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(Bloomberg) -- China’s exports of a chemical used to improve the quality of gasoline surged as producers took advantage of higher prices overseas.
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Exports of a group of chemicals that includes methyl tert-butyl ether, known as MTBE, rose to about 87,400 tons in May, according to government data. That’s a sixfold gain from April and the highest level in Chinese customs figures going back to 2017. Industry consultant OilChem estimates that most of the exported volumes were MTBE, which boosts the octane rating of gasoline.
Fuel markets have tightened as the peak summer demand period kicks off in the northern hemisphere, with supply in part crimped by upended trade flows following Russia’s invasion of Ukraine. The availability of components that are blended with gasoline have also been squeezed because of a lack of refining capacity across many regions. The US still makes and ships MTBE, but phased out its domestic use in the 2000s due to water contamination concerns.
Malaysia received the most flows from China last month followed by Singapore and Japan, according to OilChem. Unlike finished products such as gasoline and diesel, Chinese producers are not constrained by export quotas for MTBE. Trade data for chemical products is occasionally adjusted by the customs agency.
China’s MTBE exports to Europe and the Americas are estimated to reach about 50,000 tons over May and June, according to global commodity intelligence provider ICIS. The last shipments of scale from China outside of Asia was about 11,600 tons sent to Chile in 2019, said ICIS analyst Huang Lifang. Volumes flowing to Singapore could also be redirected to the west, according to ICIS.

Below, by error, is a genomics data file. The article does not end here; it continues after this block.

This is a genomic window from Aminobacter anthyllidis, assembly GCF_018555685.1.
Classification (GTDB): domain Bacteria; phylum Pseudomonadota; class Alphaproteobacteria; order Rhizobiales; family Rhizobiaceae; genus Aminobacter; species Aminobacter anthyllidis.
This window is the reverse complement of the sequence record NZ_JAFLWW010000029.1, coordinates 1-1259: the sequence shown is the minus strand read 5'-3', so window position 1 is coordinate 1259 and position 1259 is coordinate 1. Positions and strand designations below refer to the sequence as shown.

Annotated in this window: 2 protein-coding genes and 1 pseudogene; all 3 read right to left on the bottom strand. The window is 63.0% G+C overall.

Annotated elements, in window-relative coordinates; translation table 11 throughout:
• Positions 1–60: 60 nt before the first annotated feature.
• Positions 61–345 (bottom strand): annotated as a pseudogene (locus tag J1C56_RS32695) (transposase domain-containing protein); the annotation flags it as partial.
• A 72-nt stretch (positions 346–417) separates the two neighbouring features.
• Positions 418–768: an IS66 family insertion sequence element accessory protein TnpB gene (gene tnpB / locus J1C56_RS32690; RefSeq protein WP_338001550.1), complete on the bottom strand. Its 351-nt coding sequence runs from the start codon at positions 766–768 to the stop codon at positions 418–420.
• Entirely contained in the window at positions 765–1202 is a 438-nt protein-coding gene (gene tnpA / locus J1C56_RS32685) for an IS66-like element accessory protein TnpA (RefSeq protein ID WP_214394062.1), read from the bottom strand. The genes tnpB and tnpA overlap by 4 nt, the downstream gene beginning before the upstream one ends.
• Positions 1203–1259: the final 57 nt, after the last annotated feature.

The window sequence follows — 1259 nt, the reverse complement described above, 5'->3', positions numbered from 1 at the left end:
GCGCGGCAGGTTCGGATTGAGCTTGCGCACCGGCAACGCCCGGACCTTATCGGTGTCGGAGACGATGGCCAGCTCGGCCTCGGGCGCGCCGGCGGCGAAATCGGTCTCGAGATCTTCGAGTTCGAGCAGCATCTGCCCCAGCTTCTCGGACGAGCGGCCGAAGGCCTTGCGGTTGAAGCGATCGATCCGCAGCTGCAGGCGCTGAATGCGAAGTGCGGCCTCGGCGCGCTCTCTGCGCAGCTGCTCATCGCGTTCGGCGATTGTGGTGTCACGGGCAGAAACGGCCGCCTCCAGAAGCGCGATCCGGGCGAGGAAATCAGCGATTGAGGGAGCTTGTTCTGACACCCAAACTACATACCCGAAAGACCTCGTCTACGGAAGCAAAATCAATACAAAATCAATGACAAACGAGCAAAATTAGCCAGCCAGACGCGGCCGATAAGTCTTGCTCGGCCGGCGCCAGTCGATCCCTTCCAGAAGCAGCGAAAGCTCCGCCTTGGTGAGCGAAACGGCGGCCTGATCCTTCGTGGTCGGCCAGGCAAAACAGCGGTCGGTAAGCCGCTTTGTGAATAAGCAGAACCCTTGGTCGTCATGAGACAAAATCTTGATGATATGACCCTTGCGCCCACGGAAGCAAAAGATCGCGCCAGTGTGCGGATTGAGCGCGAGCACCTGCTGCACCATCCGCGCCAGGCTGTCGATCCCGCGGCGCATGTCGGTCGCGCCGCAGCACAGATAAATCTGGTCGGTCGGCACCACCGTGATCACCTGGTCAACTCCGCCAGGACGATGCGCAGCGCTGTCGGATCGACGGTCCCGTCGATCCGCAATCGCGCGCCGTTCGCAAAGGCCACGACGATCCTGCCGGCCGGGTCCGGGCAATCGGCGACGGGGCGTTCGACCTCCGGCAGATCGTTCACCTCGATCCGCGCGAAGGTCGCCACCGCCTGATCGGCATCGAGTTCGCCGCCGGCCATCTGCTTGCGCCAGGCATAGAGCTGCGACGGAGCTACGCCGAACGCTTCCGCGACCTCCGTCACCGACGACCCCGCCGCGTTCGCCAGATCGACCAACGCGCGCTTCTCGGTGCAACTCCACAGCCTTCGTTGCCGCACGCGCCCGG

Weak domestic demand in China due to virus lockdowns and the lure of better prices overseas prompted some producers to ship the product for the first time last month. PetroChina Dalian exported 3,500 tons, while Sinochem Quanzhou shipped 1,800 tons to Singapore, according to separate statements.
The free-on-board price for MTBE in Rotterdam-Amsterdam was about $530 a ton higher than that in China as of the end of May, according to ICIS. Chinese exporters could make a windfall of 2,000 yuan ($299) a ton in May and June, OilChem estimated.
A rebound in Chinese fuel demand as the nation returns from virus restrictions is likely to lead to reduced MTBE flows, according to traders and executives at Chinese refiners, who asked not to be identified because the information is private. OilChem estimated July exports will fall to 50,000-to-60,000 tons.
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